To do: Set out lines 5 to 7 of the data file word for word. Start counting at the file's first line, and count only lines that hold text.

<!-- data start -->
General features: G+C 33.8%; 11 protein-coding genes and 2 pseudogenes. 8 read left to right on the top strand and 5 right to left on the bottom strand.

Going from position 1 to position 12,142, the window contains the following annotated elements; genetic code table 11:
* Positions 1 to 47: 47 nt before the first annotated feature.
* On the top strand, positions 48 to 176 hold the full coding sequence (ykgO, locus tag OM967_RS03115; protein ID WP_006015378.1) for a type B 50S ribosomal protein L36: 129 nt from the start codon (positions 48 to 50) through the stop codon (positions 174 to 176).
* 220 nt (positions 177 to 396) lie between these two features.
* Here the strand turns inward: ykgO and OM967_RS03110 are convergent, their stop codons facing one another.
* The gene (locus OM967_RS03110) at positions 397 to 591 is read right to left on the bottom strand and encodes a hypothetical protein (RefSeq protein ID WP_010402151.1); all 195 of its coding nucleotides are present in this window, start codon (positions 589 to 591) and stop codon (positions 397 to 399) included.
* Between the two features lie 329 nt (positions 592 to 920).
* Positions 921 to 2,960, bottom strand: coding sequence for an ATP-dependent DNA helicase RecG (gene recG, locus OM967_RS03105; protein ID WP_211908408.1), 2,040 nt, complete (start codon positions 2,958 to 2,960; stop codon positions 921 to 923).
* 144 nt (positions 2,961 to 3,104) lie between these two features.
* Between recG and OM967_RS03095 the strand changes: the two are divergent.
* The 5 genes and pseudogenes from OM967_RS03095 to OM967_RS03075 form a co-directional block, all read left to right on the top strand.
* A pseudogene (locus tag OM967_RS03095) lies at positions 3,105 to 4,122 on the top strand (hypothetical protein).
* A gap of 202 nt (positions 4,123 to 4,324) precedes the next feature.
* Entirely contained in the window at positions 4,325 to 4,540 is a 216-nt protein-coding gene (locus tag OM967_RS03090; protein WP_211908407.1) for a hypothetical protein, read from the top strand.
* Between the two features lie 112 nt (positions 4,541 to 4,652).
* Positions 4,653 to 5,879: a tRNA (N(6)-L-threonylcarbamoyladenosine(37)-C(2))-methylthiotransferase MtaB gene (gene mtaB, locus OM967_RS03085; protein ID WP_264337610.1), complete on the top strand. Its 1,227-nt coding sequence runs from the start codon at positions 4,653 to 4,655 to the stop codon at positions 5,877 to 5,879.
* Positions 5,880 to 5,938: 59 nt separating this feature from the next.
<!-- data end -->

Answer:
* 220 nt (positions 177 to 396) lie between these two features.
* Here the strand turns inward: ykgO and OM967_RS03110 are convergent, their stop codons facing one another.
* The gene (locus OM967_RS03110) at positions 397 to 591 is read right to left on the bottom strand and encodes a hypothetical protein (RefSeq protein ID WP_010402151.1); all 195 of its coding nucleotides are present in this window, start codon (positions 589 to 591) and stop codon (positions 397 to 399) included.